Google vs Alphabet – What You Need to Know

GOOG stock hasn't changed, just the name of Google's parent

Google Inc. (GOOG, GOOGL) has officially changed its name to Alphabet. Especially in light of the 2014 Google stock split, investors in GOOG stock may be wondering what exactly is going on with the corporate structure of this tech giant and what it means to them.

Alphabet-logo-goog-googlThe short answer: Not much.

It’s basically a name change, with Alphabet as the parent company. Other divisions, which were always part of the broader corporate parent, will remain individual subsidiaries. The only real difference is that one of those subsidiaries — the advertising powerhouse that is driven by search and AdSense sales — will take the Google name and run with it. After all, Google is synonymous with search advertising… but not so much with the glucose-sensing contact lenses being developed by Calico Labs.

Get it? If not, here are the highlights:

  • Alphabet is group of companies, many of which were acquired or developed internally by what used to be Google Labs.
  • The biggest part of Alphabet stock that investors need to watch is the now-focused subsidiary of Google internet businesses. All those advertising dollars that drove GOOG stock before will still do so, and they will come from this unit.
  • Both GOOG stock and GOOGL stock will continue to trade separately, and at the same previous prices. They are ownership stakes in the parent company, Alphabet.
  • GOOG stock will represent Class C shares of Alphabet, but with no voting rights, while GOOGL stock represents Class A shares with one vote each.

Google founders — I suppose they can also be called Alphabet’s founders — Sergey Brin and Larry Page have talked at length about this change in a corporate blog post, stating, “This newer Google is a bit slimmed down, with the companies that are pretty far afield of our main Internet products contained in Alphabet instead.”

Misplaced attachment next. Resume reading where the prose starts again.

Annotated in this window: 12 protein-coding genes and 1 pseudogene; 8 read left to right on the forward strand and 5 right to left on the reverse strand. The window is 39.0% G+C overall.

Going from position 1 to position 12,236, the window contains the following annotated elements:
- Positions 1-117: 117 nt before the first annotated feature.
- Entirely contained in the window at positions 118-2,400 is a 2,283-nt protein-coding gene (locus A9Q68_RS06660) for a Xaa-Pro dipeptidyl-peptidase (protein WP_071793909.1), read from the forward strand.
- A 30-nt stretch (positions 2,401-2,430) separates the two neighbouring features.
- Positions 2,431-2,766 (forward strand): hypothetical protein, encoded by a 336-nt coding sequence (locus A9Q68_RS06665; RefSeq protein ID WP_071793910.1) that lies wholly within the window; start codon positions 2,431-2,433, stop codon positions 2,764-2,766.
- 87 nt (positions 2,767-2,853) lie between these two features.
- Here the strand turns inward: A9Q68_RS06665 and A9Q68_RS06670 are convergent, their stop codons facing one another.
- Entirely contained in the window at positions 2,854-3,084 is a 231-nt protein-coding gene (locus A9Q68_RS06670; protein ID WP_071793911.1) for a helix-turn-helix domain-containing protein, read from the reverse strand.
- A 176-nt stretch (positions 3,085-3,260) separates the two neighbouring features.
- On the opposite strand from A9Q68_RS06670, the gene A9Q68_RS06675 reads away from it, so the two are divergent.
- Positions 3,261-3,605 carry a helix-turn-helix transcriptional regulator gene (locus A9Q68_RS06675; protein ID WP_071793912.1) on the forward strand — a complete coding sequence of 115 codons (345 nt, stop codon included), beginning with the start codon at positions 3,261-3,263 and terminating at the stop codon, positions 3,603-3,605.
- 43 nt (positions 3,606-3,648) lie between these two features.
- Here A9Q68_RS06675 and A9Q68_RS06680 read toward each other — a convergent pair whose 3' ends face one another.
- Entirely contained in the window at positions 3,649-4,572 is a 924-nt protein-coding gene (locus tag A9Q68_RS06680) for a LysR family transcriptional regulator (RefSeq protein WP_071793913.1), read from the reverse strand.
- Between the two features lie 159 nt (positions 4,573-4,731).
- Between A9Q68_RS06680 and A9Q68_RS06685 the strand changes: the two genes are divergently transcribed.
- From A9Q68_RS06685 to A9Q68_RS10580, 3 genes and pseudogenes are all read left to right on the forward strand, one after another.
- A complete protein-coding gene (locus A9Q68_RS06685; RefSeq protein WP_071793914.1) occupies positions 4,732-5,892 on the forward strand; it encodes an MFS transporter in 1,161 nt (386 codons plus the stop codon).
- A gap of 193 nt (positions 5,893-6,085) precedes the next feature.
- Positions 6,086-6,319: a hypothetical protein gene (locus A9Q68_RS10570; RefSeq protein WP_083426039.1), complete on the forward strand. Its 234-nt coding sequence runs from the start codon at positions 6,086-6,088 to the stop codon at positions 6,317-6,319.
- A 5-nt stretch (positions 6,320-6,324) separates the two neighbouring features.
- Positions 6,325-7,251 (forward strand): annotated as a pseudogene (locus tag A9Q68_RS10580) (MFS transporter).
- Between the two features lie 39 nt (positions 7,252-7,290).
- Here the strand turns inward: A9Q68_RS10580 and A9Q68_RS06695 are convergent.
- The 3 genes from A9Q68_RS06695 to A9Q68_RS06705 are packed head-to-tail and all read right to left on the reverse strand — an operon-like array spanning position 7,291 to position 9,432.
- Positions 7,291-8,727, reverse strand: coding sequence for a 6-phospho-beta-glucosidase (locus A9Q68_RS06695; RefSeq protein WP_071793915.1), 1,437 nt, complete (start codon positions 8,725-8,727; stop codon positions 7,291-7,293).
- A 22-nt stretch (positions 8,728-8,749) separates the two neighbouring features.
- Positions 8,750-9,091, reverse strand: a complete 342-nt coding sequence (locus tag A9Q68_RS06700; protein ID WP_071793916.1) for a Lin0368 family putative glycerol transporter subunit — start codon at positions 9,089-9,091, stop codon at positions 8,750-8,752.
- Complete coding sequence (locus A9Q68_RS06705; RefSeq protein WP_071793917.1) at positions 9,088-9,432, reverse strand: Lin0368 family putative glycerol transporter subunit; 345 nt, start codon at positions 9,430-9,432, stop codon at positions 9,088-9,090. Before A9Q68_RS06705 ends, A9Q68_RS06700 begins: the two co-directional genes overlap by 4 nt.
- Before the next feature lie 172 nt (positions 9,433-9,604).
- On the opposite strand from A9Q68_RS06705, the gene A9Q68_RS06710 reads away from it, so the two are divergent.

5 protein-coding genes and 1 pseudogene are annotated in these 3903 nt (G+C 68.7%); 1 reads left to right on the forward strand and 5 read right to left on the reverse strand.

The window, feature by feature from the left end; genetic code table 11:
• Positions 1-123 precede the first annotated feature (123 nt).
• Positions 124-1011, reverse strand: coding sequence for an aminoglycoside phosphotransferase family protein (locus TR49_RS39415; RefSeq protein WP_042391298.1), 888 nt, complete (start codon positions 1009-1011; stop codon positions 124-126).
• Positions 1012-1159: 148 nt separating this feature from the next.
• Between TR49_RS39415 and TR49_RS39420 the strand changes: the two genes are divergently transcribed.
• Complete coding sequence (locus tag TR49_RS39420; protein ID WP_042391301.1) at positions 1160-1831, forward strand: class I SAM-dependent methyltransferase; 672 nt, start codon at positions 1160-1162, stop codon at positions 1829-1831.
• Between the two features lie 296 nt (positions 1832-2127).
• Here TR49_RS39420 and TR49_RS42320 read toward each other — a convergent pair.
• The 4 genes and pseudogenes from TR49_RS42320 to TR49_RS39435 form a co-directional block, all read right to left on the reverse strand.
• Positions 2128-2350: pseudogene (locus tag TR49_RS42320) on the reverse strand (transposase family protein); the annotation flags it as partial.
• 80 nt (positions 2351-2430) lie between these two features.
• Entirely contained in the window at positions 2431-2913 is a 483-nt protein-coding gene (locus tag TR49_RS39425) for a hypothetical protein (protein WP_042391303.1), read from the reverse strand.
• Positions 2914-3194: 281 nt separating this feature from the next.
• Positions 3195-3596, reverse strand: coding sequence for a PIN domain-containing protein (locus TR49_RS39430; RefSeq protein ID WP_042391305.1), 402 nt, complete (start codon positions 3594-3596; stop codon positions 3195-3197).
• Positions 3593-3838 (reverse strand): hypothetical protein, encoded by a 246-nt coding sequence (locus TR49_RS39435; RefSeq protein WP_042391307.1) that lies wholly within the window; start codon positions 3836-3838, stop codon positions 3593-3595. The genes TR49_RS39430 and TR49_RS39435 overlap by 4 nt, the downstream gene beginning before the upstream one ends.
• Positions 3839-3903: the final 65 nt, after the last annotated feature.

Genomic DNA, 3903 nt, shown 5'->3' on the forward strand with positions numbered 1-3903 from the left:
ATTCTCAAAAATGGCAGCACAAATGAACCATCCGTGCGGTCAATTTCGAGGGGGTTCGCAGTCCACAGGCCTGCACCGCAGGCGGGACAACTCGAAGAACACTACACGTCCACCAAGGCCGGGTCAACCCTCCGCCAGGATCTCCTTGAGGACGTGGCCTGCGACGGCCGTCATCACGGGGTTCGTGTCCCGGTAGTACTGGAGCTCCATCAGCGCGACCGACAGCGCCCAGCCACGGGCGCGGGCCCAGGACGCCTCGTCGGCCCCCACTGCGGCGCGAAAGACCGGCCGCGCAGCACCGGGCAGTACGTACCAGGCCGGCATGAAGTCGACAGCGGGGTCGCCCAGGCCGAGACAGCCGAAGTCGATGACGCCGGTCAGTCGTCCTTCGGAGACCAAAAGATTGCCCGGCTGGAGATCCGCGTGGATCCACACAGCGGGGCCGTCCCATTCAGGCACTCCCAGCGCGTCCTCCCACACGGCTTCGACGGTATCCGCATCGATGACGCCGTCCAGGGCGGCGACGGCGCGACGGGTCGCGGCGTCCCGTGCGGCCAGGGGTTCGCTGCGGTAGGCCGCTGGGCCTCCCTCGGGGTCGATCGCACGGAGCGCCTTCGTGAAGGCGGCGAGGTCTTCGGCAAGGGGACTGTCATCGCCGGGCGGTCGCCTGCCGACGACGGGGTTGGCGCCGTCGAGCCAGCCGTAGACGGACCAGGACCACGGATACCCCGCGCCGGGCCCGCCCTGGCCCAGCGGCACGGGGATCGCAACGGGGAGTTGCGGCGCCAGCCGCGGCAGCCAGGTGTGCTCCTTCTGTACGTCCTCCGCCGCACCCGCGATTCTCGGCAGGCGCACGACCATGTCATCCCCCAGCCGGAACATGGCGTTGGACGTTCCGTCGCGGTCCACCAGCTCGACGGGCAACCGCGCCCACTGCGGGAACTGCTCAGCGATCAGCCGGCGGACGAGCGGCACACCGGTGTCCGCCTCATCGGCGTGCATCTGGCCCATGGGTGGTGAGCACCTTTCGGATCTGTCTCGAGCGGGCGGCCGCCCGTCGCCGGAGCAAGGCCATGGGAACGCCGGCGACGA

But for the typical GOOG stock investor, a lot of the posturing about reporting structure and focusing corporate efforts should be old news.

After all, Google Labs was wound down in 2011 as the company pledged to put “more wood behind fewer arrows” and stop chasing money-losing boondoggles it found cute and interesting. By calling the core internet advertising biz Google and making an umbrella company Alphabet, the corporate parent is simply aligning the financials of GOOG stock and the perceptions of consumers with the actual structure of the company.

The big challenges ahead for GOOG and GOOGL stock — whether it’s called Alphabet or anything else — continue to be issues of mobile advertising rates and high hopes for continued growth in video on its flagship YouTube property.

A name change doesn’t do much to that mission, or the metrics that matter to investors.

Jeff Reeves is the editor of and the author of The Frugal Investor’s Guide to Finding Great Stocks. As of this writing, he did not hold a position in any of the aforementioned securities. Write him at or follow him on Twitter via @JeffReevesIP

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